Search Potomac Sites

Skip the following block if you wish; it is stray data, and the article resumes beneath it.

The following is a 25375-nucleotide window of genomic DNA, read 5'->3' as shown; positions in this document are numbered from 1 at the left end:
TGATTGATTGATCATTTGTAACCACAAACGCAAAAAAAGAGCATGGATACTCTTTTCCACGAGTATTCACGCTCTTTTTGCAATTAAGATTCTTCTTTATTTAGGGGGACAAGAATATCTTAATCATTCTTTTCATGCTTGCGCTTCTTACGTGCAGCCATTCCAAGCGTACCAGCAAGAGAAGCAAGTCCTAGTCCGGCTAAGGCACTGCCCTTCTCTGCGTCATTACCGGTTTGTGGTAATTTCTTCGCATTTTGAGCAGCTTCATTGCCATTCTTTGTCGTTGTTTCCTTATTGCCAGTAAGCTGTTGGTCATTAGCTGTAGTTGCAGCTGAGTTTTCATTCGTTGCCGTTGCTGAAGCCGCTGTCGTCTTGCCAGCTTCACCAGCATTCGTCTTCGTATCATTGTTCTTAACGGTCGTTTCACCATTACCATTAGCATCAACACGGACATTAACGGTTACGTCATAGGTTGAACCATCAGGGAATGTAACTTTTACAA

Largest city on the Potomac outside the Washington area, Cumberland, Md., occupies a dramatic spot on the North Branch Potomac, surrounded by mountains that rise more than 1000 feet above the North Branch valley. The river makes a large loop northward here, reaching within six miles of the Pennsylvania border, and pushing the town of Ridgely, W.Va. into the heart of the city. Cumberland is rich in history. Indians traveling through the mountains often passed through the Cumberland region on their way to the Ohio valley. Early European explorers found the Cumberland site to be a well-secured Shawnee Indian village in 1728. As early as 1749, traders of the Ohio Company established a post at Wills Creek, which flows down one of the mountains to meet the Potomac at Cumberland. In 1753, George Washington visited the trading post, returning in 1754 to deal with the French, who claimed this section of the country. British General Edward Braddock established a strong Fort Cumberland as a western outpost in 1755. In that same year, Braddock was killed on an expedition from the fort, and the frontier was in dispute for several more years. After the French and Indian War, British policy forbade settlement beyond the Allegheny Mountains; the town languished for several decades. In 1787, the town was incorporated and began to prosper as a key stop on the route west.